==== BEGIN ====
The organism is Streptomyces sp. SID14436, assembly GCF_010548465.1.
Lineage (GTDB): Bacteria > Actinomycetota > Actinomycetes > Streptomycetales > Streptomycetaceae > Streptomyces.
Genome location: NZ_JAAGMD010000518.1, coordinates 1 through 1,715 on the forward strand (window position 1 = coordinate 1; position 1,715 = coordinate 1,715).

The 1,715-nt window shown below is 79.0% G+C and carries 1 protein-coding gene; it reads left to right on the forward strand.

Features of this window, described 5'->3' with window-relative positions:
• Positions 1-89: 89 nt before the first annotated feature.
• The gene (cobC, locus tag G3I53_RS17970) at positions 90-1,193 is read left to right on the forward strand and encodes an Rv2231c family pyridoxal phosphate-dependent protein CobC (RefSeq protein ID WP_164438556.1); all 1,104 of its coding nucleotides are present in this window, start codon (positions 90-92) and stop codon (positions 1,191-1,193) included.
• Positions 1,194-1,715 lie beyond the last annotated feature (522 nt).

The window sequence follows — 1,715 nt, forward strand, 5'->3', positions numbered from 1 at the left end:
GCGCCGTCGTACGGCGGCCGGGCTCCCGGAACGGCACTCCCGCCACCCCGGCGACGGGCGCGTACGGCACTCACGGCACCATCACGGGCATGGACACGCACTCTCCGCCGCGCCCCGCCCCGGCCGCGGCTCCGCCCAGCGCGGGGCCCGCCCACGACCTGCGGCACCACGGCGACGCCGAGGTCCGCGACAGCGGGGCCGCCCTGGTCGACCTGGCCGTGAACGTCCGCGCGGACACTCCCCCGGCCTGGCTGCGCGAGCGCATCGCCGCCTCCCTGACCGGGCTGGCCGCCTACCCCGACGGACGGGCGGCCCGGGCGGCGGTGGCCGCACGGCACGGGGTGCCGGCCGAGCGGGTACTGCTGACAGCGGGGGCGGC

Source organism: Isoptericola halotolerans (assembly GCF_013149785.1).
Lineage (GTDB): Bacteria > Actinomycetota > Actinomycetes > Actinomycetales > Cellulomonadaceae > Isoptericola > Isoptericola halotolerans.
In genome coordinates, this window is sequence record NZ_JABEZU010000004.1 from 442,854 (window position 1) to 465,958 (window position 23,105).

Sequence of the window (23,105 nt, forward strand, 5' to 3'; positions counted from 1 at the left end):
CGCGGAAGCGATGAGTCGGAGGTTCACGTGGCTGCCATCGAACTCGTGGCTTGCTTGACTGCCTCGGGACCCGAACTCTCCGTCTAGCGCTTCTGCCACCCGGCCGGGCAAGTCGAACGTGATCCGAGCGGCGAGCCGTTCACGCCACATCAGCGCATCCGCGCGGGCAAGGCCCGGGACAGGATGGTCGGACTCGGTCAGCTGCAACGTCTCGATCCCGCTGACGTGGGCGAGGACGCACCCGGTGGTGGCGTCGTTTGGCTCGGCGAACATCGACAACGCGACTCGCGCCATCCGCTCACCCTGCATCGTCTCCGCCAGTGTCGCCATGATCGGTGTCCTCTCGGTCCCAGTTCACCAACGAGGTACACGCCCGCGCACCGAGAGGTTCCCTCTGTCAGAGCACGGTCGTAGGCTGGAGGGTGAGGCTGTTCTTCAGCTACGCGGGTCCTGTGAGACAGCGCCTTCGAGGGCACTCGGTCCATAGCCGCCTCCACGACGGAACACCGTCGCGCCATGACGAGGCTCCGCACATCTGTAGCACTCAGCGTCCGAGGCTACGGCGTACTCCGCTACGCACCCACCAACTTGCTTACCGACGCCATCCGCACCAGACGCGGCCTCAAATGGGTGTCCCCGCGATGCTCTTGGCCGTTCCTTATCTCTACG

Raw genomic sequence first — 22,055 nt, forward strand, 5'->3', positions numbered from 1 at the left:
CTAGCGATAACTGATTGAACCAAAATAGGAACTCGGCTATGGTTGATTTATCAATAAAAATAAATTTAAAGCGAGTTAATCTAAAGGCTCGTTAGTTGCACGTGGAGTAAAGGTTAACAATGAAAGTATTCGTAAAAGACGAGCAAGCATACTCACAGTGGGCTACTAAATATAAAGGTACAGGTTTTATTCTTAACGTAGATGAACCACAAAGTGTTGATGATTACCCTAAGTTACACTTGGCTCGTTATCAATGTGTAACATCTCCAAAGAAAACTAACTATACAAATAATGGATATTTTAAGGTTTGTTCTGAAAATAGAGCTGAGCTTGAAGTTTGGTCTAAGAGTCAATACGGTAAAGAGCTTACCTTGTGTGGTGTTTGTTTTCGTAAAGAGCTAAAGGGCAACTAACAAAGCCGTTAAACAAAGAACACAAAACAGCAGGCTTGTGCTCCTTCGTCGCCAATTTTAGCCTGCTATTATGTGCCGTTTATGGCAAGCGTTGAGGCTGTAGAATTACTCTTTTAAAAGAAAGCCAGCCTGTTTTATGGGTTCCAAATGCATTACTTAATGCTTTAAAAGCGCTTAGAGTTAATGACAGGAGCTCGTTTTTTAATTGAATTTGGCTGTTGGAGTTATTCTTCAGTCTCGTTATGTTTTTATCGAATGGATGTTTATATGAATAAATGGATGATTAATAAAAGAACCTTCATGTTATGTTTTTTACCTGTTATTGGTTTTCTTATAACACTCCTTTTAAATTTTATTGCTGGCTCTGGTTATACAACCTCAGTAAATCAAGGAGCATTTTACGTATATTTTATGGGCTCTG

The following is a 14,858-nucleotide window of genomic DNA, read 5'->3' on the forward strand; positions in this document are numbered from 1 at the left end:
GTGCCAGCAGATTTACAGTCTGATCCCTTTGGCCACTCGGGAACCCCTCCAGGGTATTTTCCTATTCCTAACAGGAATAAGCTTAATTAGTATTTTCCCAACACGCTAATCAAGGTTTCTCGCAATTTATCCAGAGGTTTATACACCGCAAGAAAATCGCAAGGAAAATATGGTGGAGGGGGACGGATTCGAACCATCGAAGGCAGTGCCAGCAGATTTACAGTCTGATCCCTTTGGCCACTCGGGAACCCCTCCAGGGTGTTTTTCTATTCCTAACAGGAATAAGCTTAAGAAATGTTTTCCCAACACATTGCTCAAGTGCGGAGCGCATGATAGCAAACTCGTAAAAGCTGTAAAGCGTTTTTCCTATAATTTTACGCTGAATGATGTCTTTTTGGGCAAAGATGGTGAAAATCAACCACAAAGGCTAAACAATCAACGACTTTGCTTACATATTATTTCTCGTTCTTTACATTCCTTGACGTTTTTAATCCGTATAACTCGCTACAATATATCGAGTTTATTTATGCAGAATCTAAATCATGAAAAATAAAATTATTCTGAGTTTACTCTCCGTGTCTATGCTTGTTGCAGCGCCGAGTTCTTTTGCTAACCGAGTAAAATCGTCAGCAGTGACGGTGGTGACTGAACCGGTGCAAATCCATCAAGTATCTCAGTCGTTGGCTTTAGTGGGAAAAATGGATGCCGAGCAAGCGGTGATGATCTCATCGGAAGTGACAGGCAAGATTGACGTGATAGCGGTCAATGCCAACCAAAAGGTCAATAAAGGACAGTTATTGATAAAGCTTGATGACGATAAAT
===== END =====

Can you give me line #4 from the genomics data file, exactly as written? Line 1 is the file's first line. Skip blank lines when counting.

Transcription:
The 1,715-nt window shown below is 79.0% G+C and carries 1 protein-coding gene; it reads left to right on the forward strand.